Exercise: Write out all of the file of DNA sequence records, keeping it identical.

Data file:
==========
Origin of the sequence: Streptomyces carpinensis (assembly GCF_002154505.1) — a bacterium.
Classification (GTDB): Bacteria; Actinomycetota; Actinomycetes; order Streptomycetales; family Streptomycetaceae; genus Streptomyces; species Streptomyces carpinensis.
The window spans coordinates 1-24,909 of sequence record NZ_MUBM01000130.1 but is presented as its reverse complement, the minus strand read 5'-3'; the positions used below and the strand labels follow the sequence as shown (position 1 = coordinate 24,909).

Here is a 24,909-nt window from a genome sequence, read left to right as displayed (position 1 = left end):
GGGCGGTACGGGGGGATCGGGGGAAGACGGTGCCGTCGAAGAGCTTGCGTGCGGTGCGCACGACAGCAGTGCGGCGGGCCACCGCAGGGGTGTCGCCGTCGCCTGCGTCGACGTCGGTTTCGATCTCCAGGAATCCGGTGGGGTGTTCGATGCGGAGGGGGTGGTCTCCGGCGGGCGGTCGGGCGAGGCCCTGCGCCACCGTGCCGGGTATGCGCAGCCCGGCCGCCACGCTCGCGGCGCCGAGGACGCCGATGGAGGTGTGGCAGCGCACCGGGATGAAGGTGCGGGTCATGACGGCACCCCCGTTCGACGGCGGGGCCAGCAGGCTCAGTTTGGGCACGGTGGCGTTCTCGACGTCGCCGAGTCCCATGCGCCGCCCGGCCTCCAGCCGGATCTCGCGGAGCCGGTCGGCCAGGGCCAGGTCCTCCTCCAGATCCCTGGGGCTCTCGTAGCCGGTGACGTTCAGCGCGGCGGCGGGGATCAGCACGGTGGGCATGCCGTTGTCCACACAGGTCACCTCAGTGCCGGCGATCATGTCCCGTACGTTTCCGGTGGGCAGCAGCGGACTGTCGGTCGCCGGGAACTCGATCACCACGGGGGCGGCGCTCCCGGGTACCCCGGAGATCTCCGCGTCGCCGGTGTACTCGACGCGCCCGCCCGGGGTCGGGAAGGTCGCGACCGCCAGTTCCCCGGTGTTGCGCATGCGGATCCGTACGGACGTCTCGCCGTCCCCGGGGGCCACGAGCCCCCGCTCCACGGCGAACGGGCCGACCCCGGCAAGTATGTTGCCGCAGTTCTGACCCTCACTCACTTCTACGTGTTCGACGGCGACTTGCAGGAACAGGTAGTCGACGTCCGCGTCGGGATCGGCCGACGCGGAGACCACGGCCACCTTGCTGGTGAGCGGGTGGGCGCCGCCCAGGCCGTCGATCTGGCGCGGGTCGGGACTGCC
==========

Origin of the sequence: Streptomyces carpinensis (assembly GCF_002154505.1) — a bacterium.
Classification (GTDB): Bacteria; Actinomycetota; Actinomycetes; order Streptomycetales; family Streptomycetaceae; genus Streptomyces; species Streptomyces carpinensis.
The window spans coordinates 1-24,909 of sequence record NZ_MUBM01000130.1 but is presented as its reverse complement, the minus strand read 5'-3'; the positions used below and the strand labels follow the sequence as shown (position 1 = coordinate 24,909).

Here is a 24,909-nt window from a genome sequence, read left to right as displayed (position 1 = left end):
GGGCGGTACGGGGGGATCGGGGGAAGACGGTGCCGTCGAAGAGCTTGCGTGCGGTGCGCACGACAGCAGTGCGGCGGGCCACCGCAGGGGTGTCGCCGTCGCCTGCGTCGACGTCGGTTTCGATCTCCAGGAATCCGGTGGGGTGTTCGATGCGGAGGGGGTGGTCTCCGGCGGGCGGTCGGGCGAGGCCCTGCGCCACCGTGCCGGGTATGCGCAGCCCGGCCGCCACGCTCGCGGCGCCGAGGACGCCGATGGAGGTGTGGCAGCGCACCGGGATGAAGGTGCGGGTCATGACGGCACCCCCGTTCGACGGCGGGGCCAGCAGGCTCAGTTTGGGCACGGTGGCGTTCTCGACGTCGCCGAGTCCCATGCGCCGCCCGGCCTCCAGCCGGATCTCGCGGAGCCGGTCGGCCAGGGCCAGGTCCTCCTCCAGATCCCTGGGGCTCTCGTAGCCGGTGACGTTCAGCGCGGCGGCGGGGATCAGCACGGTGGGCATGCCGTTGTCCACACAGGTCACCTCAGTGCCGGCGATCATGTCCCGTACGTTTCCGGTGGGCAGCAGCGGACTGTCGGTCGCCGGGAACTCGATCACCACGGGGGCGGCGCTCCCGGGTACCCCGGAGATCTCCGCGTCGCCGGTGTACTCGACGCGCCCGCCCGGGGTCGGGAAGGTCGCGACCGCCAGTTCCCCGGTGTTGCGCATGCGGATCCGTACGGACGTCTCGCCGTCCCCGGGGGCCACGAGCCCCCGCTCCACGGCGAACGGGCCGACCCCGGCAAGTATGTTGCCGCAGTTCTGACCCTCACTCACTTCTACGTGTTCGACGGCGACTTGCAGGAACAGGTAGTCGACGTCCGCGTCGGGATCGGCCGACGCGGAGACCACGGCCACCTTGCTGGTGAGCGGGTGGGCGCCGCCCAGGCCGTCGATCTGGCGCGGGTCGGGACTGCC